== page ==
QMBasic - Expressions and Operators
A QMBasic expression consists of one or more data items (constants or variables) linked by operators.
In all cases above, var may be a matrix reference, for example
where r and c are expressions which evaluate to the desired matrix row and column index values.
There is also a special conditional item of the form
IF conditional.expr THEN expr.1 ELSE expr.2
where conditional.expr is evaluated to determine whether the overall value is that of expr.1 or expr.2.
The Boolean (True/False) values used by QMBasic are stored internally as a Boolean data type, however, use of a Boolean value in an operation that requires a numeric value converts True to one and False to zero.
The Boolean constant values are available as @TRUE and @FALSE for use in programs and dictionary I-type expressions.
The substring extraction operation x[s,n] extracts n characters starting at character s of the string x. Character positions are numbered from one. Thus
A = "abcdefghijkl"
Z = A[5,3]
sets Z to the string "efg".
If the bounds of the substring extend beyond the end of the string from which it is to be extracted, the result is truncated. Trailing spaces are not added to make up the shortfall. A start position of less than one is treated as one.
Specifying the number of characters, n, as an asterisk extracts from character s onwards, regardless of the length of the string.
A = "abcdefghijkl"
Z = A[5,*]
sets Z to the string "efghijkl".
The trailing substring extraction operation x[n] extracts the last n characters of the string x. Thus
A = "abcdefghijkl"
Z = A
sets Z to the string "jkl".
If the length of the substring to be extracted is greater than the length of the source string, the entire source string is returned.
The third form of substring extraction, known as group extraction, is of the form var[d,s,n]. It treats var as being made up of a series of sections delimited by character d and returns n consecutive sections, starting at section s. See the FIELD() function for an alternative syntax.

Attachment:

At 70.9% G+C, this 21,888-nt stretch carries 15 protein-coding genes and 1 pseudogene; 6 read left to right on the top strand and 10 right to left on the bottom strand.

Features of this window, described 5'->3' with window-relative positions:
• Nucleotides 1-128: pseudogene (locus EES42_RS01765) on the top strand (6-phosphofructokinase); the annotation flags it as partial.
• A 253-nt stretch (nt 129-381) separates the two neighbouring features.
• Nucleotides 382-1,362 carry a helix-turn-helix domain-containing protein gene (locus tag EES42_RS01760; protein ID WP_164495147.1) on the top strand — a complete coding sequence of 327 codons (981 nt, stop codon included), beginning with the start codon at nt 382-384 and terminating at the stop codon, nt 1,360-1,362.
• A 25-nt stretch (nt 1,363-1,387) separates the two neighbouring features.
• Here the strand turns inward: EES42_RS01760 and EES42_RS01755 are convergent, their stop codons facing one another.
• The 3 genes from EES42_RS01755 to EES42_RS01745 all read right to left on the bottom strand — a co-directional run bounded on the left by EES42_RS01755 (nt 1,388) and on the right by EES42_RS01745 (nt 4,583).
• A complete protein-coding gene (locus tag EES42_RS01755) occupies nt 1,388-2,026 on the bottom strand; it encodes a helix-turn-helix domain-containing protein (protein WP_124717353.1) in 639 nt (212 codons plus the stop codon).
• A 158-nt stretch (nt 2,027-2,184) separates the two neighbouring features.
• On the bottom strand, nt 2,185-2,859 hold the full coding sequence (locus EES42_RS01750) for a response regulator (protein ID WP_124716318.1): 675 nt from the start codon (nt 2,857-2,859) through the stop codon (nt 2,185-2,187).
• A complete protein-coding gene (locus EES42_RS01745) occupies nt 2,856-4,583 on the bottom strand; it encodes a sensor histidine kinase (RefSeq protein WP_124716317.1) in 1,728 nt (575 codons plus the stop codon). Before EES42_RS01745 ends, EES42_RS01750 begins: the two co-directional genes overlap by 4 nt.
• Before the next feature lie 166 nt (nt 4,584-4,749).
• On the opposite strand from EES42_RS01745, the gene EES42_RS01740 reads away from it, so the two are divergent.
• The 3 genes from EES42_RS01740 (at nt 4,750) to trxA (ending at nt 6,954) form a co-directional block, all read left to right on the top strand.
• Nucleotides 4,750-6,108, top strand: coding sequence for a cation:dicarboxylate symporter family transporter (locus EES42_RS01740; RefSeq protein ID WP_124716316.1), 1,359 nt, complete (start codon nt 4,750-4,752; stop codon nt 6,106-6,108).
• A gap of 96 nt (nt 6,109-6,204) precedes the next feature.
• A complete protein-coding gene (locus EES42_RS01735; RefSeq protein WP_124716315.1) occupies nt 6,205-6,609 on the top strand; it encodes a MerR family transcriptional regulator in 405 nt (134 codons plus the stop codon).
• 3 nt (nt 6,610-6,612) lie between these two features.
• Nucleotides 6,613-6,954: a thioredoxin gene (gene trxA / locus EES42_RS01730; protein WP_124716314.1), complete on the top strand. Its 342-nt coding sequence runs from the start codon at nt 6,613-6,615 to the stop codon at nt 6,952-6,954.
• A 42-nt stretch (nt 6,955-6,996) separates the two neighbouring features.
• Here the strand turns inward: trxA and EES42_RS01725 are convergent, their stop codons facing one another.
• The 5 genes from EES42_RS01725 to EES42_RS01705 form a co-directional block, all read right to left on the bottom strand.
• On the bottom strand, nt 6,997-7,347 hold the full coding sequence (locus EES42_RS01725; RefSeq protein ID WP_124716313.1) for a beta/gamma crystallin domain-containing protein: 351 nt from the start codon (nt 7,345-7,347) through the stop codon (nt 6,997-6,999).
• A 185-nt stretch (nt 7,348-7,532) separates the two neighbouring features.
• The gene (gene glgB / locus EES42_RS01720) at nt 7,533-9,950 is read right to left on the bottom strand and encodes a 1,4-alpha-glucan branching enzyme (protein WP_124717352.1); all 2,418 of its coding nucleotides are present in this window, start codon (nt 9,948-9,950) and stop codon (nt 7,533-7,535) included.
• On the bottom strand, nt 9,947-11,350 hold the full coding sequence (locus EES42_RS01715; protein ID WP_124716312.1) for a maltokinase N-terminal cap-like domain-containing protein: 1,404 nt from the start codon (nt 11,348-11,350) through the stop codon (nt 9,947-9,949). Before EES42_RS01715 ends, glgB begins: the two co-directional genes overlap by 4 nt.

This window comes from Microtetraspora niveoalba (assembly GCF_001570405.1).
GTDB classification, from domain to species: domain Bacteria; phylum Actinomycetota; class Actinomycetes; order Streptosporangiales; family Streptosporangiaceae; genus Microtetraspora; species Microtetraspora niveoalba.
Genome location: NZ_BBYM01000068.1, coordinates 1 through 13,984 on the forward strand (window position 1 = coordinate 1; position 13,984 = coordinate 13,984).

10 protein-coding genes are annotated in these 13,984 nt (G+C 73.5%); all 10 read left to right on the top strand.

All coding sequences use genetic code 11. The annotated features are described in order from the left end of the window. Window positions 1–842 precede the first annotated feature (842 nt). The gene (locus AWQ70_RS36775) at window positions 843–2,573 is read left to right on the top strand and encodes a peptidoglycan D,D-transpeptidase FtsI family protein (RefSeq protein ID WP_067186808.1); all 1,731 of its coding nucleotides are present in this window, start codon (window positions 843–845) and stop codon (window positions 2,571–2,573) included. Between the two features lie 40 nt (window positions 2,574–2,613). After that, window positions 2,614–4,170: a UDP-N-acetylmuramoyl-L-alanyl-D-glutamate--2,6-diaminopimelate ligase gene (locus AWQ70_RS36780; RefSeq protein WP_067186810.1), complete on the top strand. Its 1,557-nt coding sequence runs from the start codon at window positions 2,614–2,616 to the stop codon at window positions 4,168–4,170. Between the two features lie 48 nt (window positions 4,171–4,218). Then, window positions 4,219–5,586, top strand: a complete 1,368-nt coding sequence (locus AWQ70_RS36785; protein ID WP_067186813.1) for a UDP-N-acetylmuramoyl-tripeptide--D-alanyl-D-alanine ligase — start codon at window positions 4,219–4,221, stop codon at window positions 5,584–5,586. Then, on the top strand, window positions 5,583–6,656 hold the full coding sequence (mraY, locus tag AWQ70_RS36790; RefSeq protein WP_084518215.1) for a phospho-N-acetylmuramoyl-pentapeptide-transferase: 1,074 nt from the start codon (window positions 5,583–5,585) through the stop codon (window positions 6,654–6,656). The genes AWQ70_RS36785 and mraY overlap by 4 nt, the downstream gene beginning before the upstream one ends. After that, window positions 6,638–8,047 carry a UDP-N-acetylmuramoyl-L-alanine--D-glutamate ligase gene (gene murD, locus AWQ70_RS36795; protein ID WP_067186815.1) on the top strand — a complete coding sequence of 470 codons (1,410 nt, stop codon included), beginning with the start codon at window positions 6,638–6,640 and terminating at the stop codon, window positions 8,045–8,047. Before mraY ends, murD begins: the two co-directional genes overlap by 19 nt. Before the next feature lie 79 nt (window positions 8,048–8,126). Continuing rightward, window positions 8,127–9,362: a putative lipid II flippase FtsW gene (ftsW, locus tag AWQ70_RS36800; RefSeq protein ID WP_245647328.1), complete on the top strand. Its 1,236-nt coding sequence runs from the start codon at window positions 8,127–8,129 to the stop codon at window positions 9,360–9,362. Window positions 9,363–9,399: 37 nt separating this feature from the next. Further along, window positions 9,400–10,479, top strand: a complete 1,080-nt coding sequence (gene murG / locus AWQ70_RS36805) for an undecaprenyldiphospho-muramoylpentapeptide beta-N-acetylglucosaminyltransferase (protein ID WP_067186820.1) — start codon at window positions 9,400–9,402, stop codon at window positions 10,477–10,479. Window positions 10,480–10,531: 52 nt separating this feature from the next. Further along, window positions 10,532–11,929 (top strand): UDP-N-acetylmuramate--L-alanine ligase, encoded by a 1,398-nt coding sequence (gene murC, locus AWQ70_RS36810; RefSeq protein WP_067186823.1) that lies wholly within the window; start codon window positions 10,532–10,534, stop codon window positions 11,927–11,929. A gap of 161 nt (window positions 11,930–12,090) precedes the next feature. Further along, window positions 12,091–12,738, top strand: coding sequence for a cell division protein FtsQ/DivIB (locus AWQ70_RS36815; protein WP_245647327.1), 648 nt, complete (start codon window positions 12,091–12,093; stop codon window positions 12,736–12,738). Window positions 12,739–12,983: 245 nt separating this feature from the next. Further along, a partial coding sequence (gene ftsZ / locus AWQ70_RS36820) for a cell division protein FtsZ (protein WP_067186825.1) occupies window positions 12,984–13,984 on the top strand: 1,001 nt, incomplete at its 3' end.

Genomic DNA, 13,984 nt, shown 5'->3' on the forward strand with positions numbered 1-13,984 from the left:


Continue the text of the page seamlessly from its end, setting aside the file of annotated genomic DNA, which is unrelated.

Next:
The field extraction operator x<f,v,s> extracts field f, value v, subvalue s from the source string x. If s is omitted or zero, field f, value v is extracted. If v is omitted or zero, field f is extracted. Thus
The operators of QMBasic are set out in the table below. The numbers in the right hand column are the operator precedence, the lower valued operators taking precedence in execution. Operations of equal precedence are processed left to right. Round brackets may be used to alter the order of execution or to improve readability of complex expressions.
The following alternative logical and relational operator formats may be used
The relational operators are defined such that, if the two items to be compared can both be treated as numbers, a simple numeric comparison is performed. If one or both items cannot be treated as numbers, they are compared as left aligned character strings. The COMPARE() function can be used to force a string comparison that returns a value indicating the collating sequence relationship of the two items being compared.
If a program is compiled using the $NOCASE.STRINGS directive, string comparisons are case insensitive. The == operator can be used to force a case sensitive comparison. Conversely, in program compiled without this directive, the ~= operator can be used to force a case insensitive comparison.